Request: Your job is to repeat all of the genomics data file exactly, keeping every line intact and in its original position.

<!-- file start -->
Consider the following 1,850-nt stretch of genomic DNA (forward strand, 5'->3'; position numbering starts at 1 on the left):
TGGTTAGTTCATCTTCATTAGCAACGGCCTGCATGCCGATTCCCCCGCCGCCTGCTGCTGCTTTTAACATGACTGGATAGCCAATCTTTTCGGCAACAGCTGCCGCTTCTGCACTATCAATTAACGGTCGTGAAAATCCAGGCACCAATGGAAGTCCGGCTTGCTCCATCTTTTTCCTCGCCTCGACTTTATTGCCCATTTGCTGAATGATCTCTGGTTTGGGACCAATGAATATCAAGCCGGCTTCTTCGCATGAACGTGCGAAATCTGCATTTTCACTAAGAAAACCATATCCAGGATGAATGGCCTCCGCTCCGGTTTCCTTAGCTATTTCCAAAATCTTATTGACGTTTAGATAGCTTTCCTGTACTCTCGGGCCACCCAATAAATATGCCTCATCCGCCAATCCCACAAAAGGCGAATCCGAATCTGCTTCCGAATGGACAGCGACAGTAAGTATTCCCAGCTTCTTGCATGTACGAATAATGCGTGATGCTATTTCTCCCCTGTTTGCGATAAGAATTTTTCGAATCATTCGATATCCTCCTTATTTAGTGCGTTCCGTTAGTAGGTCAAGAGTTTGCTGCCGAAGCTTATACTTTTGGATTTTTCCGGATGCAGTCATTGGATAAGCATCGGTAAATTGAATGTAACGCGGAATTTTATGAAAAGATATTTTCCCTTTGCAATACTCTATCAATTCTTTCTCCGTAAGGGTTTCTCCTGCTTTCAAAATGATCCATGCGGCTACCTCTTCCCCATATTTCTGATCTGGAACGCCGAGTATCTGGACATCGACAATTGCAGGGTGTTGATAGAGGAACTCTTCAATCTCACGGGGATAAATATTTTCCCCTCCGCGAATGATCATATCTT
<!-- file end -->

Consider the following 1,850-nt stretch of genomic DNA (forward strand, 5'->3'; position numbering starts at 1 on the left):
TGGTTAGTTCATCTTCATTAGCAACGGCCTGCATGCCGATTCCCCCGCCGCCTGCTGCTGCTTTTAACATGACTGGATAGCCAATCTTTTCGGCAACAGCTGCCGCTTCTGCACTATCAATTAACGGTCGTGAAAATCCAGGCACCAATGGAAGTCCGGCTTGCTCCATCTTTTTCCTCGCCTCGACTTTATTGCCCATTTGCTGAATGATCTCTGGTTTGGGACCAATGAATATCAAGCCGGCTTCTTCGCATGAACGTGCGAAATCTGCATTTTCACTAAGAAAACCATATCCAGGATGAATGGCCTCCGCTCCGGTTTCCTTAGCTATTTCCAAAATCTTATTGACGTTTAGATAGCTTTCCTGTACTCTCGGGCCACCCAATAAATATGCCTCATCCGCCAATCCCACAAAAGGCGAATCCGAATCTGCTTCCGAATGGACAGCGACAGTAAGTATTCCCAGCTTCTTGCATGTACGAATAATGCGTGATGCTATTTCTCCCCTGTTTGCGATAAGAATTTTTCGAATCATTCGATATCCTCCTTATTTAGTGCGTTCCGTTAGTAGGTCAAGAGTTTGCTGCCGAAGCTTATACTTTTGGATTTTTCCGGATGCAGTCATTGGATAAGCATCGGTAAATTGAATGTAACGCGGAATTTTATGAAAAGATATTTTCCCTTTGCAATACTCTATCAATTCTTTCTCCGTAAGGGTTTCTCCTGCTTTCAAAATGATCCATGCGGCTACCTCTTCCCCATATTTCTGATCTGGAACGCCGAGTATCTGGACATCGACAATTGCAGGGTGTTGATAGAGGAACTCTTCAATCTCACGGGGATAAATATTTTCCCCTCCGCGAATGATCATATCTT